Mary Lasher is my teacher. She has an AB and MA in History from Duke. Early in her career she taught high school honors classes in US and world history. She taught at the University of Alabama and pursued post-graduate studies at Vanderbilt University, she was an instructor at Furman University and later worked as curriculum specialist in Greenville County School District. After her brilliant career in academics, she retired in Asheville in 1997. Since then, she’s taught many many courses at UNCA/OLLI’s College For Seniors and is a past president of Asheville Sister Cities and Asheville’s AAUW.
These days, Mary still packs ‘em in for her courses at OLLI. We love her long narratives on geography, politics and historical characters. She gives context and meaning to history and not much homework. Most of all, we hang on those occasional editorial morsels about life’s issues and any mentions of her rock-star-OLLI-instructor-and-scholar-partner, Tom.
She and Tom host wonderful parties at their Deltec round home up in the NE hills above Asheville. Her most recent course (such a modest title) inspired the illustration below. I’m a huge fan (hoping for a passing grade.)
I know it’s been a while since I posted here. No excuses. I do appreciate hearing back from those of you who browse by and take the time to write.
I had a full fall. I’m nearing the end of that season in my life and appreciating its beauty more. I’m realizing that our forests have a big story to tell if we just listen. Many writers and other artists have done this beautifully so I won’t try to cover their thoughts.
Celebrations at Biltmore for our soon to be published mystery author and neighbor John. All that hard work paid off!
In October I taught a “starters” drawing course inspired by Josh Kaufman’s TED talk and book about learning a new skill in just 20 hours. Rethinking the whole how-to-teach-drawing topic was a great lesson for me and a reminder about how challenging that can be. Its a complicated equation of emotional barriers and “seeing” issues. Overall, I think we had a good time and made progress.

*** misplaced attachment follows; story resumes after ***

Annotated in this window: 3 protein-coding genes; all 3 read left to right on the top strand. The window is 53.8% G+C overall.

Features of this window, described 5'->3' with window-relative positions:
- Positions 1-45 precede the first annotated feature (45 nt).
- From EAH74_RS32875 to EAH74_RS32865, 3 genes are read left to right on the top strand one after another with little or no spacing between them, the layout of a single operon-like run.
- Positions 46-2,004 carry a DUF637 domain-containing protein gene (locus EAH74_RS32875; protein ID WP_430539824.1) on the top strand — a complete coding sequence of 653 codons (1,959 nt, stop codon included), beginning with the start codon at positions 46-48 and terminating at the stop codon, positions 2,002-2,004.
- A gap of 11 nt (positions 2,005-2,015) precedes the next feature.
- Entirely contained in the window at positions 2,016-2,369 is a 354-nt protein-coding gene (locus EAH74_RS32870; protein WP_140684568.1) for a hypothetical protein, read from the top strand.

I also took some great courses in post WWI history, foreign policy in early US, our solar system, international renewable energy progress, and wartime art theft and recovery. Pinch me. One colleague lost his powerpoint presentation and had to teach naked. ..can’t let those moments be forgotten. Finally, the Southeast Chapter of the NCS met in Athens, GA and I had a chance to spend some time with hero, and now a slender vegan proselyte, Wiley Miller.
November is when we join 200 caricaturists from all around the world and spend a week being amazed and laughing. This year we were in Reno, NV. inside a huge casino/resort at a time of the year when there wasn’t much else to do. A 3+ minute video can be viewed here. Couple of snaps of all the fun.
Holidays – back up around Washington DC with family and friends and OMG traffic around the beltway. Pal Richard Thompson’s new book was published and it was a great premier event and get together back at his home. Plug plug plug for this genius of comic illustration, caricature and cartoon art. Great Thanksgiving meal at Mark (the chef) and Stacey’s new home. My sons were there, sigh..
See you next year!
It’s a pleasant two-hour drive down through the Nantahala Forest to the southwest tip of North Carolina, to Brasstown, home of the JC Campbell Folk School. We were there over a year ago and liked the experience, so this time we took a weekend course followed by a week long one. It’s a rustic, almost off-the-grid experience. The food is all fresh (grown there or nearby) and classes run all day and often into the evenings. We build/create things by hand under the guidance of skilled instructors. Most of the students (not all) are retired folks. One of my NCS cartoonist pals, Jack Cassady, lives and teaches down there. He and his lovely spouse, Brenda, took us out to a local eatery in Murphy. Many smiles.
I learned how to carve a wood spirit with a chisel – the face of an old bearded man in a large piece of butternut wood. Facial anatomy was stressed so that was familiar. Sharpening the chisels and gouges and using them to remove all the wood that wasn’t the face was similar to wood carving but on a larger scale. Facial measurements and angles, planning and learning which tool to use kept us busy over a full two days.”Ta Dah!”